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On the reverse side of Marjory’s postcard, sent in 1939, are postage stamps depicting Princess Elizabeth and Princess Margaret. The cost of postage was 2 cents.

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This view of Toronto harbour is on a postcard mailed on August 2, 1908. Written on the card is: “Had a fine ride on the Lake this morning. It is beautiful. Hope all are well and getting a long all right.” The card was signed, “Lillie.” In the picture, on the right-hand side of the skyline is the spire of St. James Cathedral on King Street East. On the reverse side of the card is a one-cent postage stamp commemorating the 300th anniversary of the founding of Quebec—1608-1908.

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This card was mailed from Toronto on June 14, 1909, by a young woman named Sarah, who sent it to Mrs. C. Everingham at Parry Harbour Ontario. She wrote: “Dear Mother, am well, hope you are the same. Mother could you send me $1.00 right away so I could get it Saturday. Well I am so home sick to see yous all again. I can hardly write Mother. Send me the price to go if you want me but send me the dollar for I need it badly.” The card was signed, “From Sarah xxx.” Note: The wording of the message is rather confusing but Sarah’s needs are quite clear.

The view on the card depicts Centre Island, likely from the shoreline of Long Pond looking west as there is a wooden bridge in the background. This bridge was later replaced by one constructed of stone.

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Sarah of Toronto sent this card on July 31, 1911. She wrote: “Dear cousin, We had a nice trip home, had dinner and tea at Mrs. Shepphard’s and then came down on the 7 o’clock boat. Found all well at home. Sister wants you to arrive, she wants to see you. Hope that Mr. Wossack is still getting on fine. Remember us to all with best. Kindness and Friendship.” The card was signed, “Yours, Sarah.” The view on the card looks westward across the picnic grounds at Hanlan’s point toward the lake.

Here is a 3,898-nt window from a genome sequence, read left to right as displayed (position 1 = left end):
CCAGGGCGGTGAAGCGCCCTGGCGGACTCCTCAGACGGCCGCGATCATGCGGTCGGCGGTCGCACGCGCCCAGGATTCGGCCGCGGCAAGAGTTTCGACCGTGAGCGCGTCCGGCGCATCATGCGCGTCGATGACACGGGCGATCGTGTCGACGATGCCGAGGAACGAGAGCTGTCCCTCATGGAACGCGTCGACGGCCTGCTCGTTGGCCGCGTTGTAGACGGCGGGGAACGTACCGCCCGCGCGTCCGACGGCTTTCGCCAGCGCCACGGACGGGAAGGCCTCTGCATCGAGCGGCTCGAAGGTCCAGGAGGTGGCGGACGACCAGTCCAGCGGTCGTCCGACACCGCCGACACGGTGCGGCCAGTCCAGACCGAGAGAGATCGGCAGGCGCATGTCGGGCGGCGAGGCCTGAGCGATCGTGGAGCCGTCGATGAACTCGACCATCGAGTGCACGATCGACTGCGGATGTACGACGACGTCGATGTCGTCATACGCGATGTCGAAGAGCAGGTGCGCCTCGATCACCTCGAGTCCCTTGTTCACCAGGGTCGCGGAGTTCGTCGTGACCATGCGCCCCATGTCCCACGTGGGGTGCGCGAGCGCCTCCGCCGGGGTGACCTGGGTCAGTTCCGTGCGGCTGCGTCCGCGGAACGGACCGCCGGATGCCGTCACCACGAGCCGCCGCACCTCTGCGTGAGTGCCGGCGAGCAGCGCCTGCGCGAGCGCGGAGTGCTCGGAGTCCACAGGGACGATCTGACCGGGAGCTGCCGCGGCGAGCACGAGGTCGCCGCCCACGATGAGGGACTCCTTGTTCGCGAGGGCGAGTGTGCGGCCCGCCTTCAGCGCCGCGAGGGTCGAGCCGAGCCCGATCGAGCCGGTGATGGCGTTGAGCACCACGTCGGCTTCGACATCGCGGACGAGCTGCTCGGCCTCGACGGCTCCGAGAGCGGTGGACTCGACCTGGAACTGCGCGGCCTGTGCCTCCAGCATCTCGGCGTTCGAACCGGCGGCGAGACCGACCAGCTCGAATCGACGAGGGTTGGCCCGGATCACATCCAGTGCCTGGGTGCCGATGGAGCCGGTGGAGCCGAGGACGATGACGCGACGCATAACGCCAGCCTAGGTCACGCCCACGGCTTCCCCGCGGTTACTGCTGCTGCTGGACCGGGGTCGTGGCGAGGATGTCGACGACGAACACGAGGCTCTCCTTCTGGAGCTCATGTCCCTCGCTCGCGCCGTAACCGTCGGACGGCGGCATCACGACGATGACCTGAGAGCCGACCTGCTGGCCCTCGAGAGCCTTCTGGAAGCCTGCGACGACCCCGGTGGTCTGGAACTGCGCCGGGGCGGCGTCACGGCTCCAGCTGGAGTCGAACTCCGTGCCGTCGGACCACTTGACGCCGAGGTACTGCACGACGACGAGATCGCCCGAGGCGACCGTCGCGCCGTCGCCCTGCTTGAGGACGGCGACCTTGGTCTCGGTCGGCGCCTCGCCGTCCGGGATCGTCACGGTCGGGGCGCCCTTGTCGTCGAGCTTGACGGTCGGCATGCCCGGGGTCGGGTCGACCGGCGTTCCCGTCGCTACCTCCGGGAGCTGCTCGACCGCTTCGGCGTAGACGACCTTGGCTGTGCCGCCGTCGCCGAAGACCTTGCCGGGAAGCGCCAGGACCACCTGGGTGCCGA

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This exceptionally fine view of Toronto Street looks north from near King Street East toward Adelaide Street East. The Toronto Seventh Post Office, with its columned portico is visible on the left-hand side (west side) of the street. It is one of the few buildings on the street that still exists today. The card was mailed by Nellie from Toronto on February 25, 1908 to Mrs. Fred Battle in Bowmanville, Ont.  It reads: “Dear Mildred, would you cut me a pattern of a skirt for me. Will pay you for it, 22 waist, medium 38 length, a plain full skirt print for the house. I like them pretty full and if you would pin the seams together as I don’t know any other patterns putting them together unless they are put together. I can make them then.” The card was signed, “Nellie.” Note: I hope that Mrs. Battle understood the card’s instructions better than I did.